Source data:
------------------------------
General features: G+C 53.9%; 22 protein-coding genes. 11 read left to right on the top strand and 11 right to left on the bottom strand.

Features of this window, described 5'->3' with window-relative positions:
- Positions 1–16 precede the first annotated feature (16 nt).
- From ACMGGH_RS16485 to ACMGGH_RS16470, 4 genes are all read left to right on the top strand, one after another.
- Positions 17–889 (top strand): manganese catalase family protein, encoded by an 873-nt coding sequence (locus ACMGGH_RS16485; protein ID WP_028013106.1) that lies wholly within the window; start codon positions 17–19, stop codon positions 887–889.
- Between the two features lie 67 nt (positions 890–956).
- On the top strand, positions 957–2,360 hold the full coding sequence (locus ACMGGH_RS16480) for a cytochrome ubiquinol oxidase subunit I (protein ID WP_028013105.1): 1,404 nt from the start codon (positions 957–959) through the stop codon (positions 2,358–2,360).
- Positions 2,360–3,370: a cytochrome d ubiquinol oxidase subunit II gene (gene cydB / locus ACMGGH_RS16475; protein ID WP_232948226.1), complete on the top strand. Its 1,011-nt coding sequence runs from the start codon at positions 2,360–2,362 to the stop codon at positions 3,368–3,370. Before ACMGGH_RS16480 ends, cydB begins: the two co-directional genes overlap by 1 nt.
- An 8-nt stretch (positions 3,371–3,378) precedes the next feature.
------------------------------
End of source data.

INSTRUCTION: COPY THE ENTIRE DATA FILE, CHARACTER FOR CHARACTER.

General features: G+C 53.9%; 22 protein-coding genes. 11 read left to right on the top strand and 11 right to left on the bottom strand.

Features of this window, described 5'->3' with window-relative positions:
- Positions 1–16 precede the first annotated feature (16 nt).
- From ACMGGH_RS16485 to ACMGGH_RS16470, 4 genes are all read left to right on the top strand, one after another.
- Positions 17–889 (top strand): manganese catalase family protein, encoded by an 873-nt coding sequence (locus ACMGGH_RS16485; protein ID WP_028013106.1) that lies wholly within the window; start codon positions 17–19, stop codon positions 887–889.
- Between the two features lie 67 nt (positions 890–956).
- On the top strand, positions 957–2,360 hold the full coding sequence (locus ACMGGH_RS16480) for a cytochrome ubiquinol oxidase subunit I (protein ID WP_028013105.1): 1,404 nt from the start codon (positions 957–959) through the stop codon (positions 2,358–2,360).
- Positions 2,360–3,370: a cytochrome d ubiquinol oxidase subunit II gene (gene cydB / locus ACMGGH_RS16475; protein ID WP_232948226.1), complete on the top strand. Its 1,011-nt coding sequence runs from the start codon at positions 2,360–2,362 to the stop codon at positions 3,368–3,370. Before ACMGGH_RS16480 ends, cydB begins: the two co-directional genes overlap by 1 nt.
- An 8-nt stretch (positions 3,371–3,378) precedes the next feature.